We have ancient, paleolithic brains that were designed to go and forage for information, at a cadence and time that suited us. But today, information is constantly being thrust at us. Pings, dings and alerts and notifications are now the soundtrack of our days. We’re not biologically designed to deal with a deluge of digital distractions.
Many people are tired and wired. Our screen habits are sabotaging our sleep. Being on your phone just 60 minutes before you go to sleep will not only delay the onset of sleep, but it will shorten your deep and REM phases of sleep. We cannot focus when we’re tired and our stress levels also increase. The prefrontal cortex which is the part of the brain that makes good decisions and is our working memory is impaired when we’re tired. Simple digital wellbeing habits such as establishing a digital curfew or wearing blue light-blocking glasses to minimise the impact of screens on your sleep can help to optimise both educators’ and students’ sleep.
Data confirms that adults and children are also more sedentary than we’ve ever been throughout history due to increased time spent with digital devices. When we move, we make serotonin, dopamine, endocannabinoids and norepinephrine which are neurochemicals to help us to focus and moderate our stress response. Increasing incidental movement and adding micro-movement breaks between lessons can improve students’ and teachers’ capacity to focus and their mood.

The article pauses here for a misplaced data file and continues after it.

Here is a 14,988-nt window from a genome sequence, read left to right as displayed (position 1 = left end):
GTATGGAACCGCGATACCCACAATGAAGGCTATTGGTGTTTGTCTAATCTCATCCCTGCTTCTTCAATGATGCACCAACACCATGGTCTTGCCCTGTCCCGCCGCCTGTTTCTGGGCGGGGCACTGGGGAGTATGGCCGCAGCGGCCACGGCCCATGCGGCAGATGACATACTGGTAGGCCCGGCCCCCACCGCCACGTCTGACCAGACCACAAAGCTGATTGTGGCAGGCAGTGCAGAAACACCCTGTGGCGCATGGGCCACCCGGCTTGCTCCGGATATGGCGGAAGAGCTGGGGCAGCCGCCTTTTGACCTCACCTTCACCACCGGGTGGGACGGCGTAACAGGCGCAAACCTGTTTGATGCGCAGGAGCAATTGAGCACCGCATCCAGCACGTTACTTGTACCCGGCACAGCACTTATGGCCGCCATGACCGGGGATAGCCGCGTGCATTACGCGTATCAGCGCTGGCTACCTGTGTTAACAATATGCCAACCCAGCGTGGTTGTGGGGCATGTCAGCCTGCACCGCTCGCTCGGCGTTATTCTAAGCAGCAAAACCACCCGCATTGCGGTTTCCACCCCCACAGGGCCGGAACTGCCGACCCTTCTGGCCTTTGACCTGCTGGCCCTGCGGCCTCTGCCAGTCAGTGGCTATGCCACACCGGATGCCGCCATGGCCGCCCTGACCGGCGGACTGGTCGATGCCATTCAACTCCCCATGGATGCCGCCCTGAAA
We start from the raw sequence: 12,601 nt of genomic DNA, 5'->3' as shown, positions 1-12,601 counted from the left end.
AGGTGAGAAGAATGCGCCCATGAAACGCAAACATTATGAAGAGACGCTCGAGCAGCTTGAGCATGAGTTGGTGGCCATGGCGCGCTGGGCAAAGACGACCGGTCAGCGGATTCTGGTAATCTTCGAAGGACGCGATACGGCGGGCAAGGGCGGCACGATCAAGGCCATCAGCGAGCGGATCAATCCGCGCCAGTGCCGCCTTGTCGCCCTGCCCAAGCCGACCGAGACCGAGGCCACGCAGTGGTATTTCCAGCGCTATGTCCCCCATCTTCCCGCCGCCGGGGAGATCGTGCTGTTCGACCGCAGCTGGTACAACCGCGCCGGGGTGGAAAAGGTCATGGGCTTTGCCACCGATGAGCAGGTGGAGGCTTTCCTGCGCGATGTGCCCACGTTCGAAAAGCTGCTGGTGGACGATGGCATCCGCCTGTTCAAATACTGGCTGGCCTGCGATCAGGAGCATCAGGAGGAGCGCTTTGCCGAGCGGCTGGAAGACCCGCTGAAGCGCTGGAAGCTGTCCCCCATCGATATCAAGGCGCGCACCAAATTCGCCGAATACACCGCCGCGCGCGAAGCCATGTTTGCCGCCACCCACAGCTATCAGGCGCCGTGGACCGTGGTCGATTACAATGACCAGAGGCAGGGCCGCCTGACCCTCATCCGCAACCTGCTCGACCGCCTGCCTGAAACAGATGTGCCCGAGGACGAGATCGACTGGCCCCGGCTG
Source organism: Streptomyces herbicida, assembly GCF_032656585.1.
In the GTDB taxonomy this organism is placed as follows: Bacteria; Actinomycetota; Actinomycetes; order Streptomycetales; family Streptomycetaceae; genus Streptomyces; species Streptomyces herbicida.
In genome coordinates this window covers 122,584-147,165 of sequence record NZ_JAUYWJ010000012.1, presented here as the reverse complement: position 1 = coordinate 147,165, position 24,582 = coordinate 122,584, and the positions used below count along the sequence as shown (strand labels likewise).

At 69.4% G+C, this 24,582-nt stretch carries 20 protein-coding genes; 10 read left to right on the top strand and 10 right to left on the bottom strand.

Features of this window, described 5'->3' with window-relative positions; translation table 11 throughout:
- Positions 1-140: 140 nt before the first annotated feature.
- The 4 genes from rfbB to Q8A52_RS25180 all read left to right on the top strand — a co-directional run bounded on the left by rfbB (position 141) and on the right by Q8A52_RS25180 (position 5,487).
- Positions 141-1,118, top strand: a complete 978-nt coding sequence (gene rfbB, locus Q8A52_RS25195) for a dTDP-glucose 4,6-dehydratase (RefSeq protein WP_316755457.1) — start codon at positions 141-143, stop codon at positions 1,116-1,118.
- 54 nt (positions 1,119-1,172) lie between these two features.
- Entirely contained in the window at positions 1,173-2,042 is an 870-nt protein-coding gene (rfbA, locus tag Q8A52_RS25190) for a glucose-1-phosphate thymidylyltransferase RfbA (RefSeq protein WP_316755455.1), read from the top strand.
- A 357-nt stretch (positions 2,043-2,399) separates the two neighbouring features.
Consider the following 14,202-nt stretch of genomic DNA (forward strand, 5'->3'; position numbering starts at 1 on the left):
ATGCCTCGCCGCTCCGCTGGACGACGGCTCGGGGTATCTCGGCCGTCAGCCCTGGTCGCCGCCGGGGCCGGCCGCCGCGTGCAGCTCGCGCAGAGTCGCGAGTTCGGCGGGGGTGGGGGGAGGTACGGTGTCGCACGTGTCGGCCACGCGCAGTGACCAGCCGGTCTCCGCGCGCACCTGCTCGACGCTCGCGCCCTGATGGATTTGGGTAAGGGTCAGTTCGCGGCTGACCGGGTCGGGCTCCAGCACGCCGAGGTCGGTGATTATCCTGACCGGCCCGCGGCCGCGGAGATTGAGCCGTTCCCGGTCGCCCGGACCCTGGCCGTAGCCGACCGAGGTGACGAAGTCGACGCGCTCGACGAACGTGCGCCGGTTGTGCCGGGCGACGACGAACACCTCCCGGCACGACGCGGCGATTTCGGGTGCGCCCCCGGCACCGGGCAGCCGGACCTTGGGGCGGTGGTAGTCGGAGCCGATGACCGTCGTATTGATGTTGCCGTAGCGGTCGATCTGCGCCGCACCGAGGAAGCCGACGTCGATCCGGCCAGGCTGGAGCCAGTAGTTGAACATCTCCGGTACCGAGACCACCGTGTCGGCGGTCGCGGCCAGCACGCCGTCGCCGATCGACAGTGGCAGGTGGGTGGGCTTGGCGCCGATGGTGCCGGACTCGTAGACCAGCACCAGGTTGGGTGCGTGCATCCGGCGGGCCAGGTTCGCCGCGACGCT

Our digital load has increased during the pandemic. Microsoft released data from their Work Trend Index 2021 that revealed that 40.6 billion more emails were delivered in February 2021, than in February 2020, there was a 148% increase in weekly meetings and 45% in team chats, 42% of which were taking place outside traditional work hours. To cope with this constant digital bombardment, many of us (educators and students alike) revert to multitasking.
Research conclusively tells us that we cannot multitask. We intuitively know that when we need to focus, we need to eliminate as many distractions as possible. This is why when we’re driving to a new destination, most of us will instinctively turn down the volume on the music or radio that’s playing. When we think we’re multitasking we’re actually engaging in something called ‘continuous partial attention’, or task switching. This is taxing for our brain. Yet this digital habit has become the norm for both teachers and students alike. Teachers who are in staff meetings, or school assemblies and attempting to simultaneously triage their inbox, reply to student messages, or mark online work.